Veterans Affairs Canada is committed to ensuring eligible Veterans, retired Royal Canadian Mounted Police (RCMP) members, and their families have the mental health support they need, when they need it.
Veterans Affairs Canada provides access to a wide range of mental health services, support and information for Veterans and their families.
Of all Veterans, Canadian Armed Forces (CAF) members and Royal Canadian Mounted Police (RCMP) who received a benefit from Veterans Affairs Canada, 18% received a disability benefit for a mental health condition.
Seventy-three (73%) of these received it specifically for post-traumatic stress disorder (PTSD).
Fourteen percent (14%) of members who deployed to Afghanistan have received a Veterans Affairs Canada pension or award for a mental health condition.
Fifty-two percent (52%) of Canadian Armed Forces Veterans, with a disability benefit related to service in Afghanistan, received a Veterans Affairs Canada pension or award for PTSD.
Mental health supports
Veterans Affairs Canada funds a network of 11 operational stress injury (OSI) clinics across the country (10 outpatient and one inpatient), as well as satellite clinic service sites closer to where Veterans live. These clinics are complemented by the Canadian Armed Forces network of seven operational trauma and stress support centres (OTSSC) that serve mainly still-serving military personnel. The network continues to grow. More OSI Clinic service sites will open across the country.
OSI clinics offer access (through referral) to mental health professionals that provide assessment and treatment services to serving Canadian Armed Forces (CAF) members, Veterans and RCMP members. Each OSI clinic has a team of psychiatrists, psychologists, social workers, mental health nurses, and other specialized clinicians who understand the experience and unique needs of Veterans.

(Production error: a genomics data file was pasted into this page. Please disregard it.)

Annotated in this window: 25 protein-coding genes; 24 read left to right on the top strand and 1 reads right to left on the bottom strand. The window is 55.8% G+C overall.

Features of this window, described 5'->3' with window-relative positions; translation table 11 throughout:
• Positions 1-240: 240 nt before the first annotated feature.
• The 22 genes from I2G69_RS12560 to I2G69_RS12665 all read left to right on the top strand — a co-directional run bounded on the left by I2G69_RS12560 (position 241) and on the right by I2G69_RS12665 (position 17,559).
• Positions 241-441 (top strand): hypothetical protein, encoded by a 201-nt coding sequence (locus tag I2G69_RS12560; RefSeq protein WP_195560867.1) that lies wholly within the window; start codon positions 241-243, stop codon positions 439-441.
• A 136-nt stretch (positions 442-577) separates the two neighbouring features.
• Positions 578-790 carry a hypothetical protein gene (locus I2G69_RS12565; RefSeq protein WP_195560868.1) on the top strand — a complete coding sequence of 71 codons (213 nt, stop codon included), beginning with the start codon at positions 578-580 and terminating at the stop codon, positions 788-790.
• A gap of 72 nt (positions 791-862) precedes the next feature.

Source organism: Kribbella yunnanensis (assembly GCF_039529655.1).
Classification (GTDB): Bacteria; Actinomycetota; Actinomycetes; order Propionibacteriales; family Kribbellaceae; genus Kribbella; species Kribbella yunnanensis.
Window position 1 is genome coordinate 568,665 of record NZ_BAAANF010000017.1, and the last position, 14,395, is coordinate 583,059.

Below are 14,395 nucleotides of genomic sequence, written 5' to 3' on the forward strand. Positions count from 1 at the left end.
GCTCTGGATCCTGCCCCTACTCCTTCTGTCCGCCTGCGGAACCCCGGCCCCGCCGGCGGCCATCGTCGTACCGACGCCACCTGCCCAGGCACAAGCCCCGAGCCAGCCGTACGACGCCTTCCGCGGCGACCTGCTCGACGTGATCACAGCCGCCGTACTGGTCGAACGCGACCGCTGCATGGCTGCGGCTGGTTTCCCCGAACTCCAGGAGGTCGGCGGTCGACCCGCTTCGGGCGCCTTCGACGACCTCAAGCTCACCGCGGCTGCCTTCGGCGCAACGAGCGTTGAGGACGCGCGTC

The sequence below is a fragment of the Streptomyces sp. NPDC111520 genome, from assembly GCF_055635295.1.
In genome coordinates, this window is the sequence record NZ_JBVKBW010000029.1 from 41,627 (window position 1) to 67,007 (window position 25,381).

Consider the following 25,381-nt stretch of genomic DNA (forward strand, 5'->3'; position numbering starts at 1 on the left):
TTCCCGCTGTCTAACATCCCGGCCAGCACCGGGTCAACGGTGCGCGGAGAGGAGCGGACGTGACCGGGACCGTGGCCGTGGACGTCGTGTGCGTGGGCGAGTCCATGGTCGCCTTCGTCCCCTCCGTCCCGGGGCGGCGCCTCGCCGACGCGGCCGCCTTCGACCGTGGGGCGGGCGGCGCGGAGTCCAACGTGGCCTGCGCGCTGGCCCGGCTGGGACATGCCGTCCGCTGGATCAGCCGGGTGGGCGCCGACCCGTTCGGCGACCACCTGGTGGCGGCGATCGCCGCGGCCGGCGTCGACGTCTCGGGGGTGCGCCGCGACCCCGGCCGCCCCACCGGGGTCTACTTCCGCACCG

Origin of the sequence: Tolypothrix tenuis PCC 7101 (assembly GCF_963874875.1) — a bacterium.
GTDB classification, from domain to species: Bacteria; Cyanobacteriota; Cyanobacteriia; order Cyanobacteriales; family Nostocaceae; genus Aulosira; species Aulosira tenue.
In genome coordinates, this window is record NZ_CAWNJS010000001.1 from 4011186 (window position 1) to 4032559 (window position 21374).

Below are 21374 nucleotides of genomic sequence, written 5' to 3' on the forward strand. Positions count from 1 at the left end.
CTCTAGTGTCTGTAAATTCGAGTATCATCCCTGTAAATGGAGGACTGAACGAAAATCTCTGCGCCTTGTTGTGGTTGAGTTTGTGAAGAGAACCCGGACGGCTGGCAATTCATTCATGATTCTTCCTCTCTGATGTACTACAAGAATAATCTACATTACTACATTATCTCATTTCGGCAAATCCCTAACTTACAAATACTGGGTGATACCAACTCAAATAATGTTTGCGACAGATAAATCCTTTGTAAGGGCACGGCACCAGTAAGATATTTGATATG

To further improve accessibility, each OSI clinic provides services through telehealth (distance health services) to support those living in remote areas. Veterans with operational stress injuries also have the option of using provincial and private health services available in the community.
Veterans Affairs Canada also has a well-established national network of around 4,000 mental health professionals who deliver mental health services to Veterans with post-traumatic stress disorder and other operational stress injuries.
The Veterans Affairs Canada Assistance Service (1-800-268-7708) or TDD (1-800-567-5803) offers a 24-hour toll-free help line, face-to-face mental health counselling, bereavement support, and referral services, to military and RCMP Veterans, and their families.
The Operational Stress Injury Social Support (OSISS) program offers confidential peer support to CAF members, Veterans and their families impacted by an operational stress injury. The support is provided by trained peer support and family peer support coordinators and volunteers, who typically have first-hand experience with these injuries.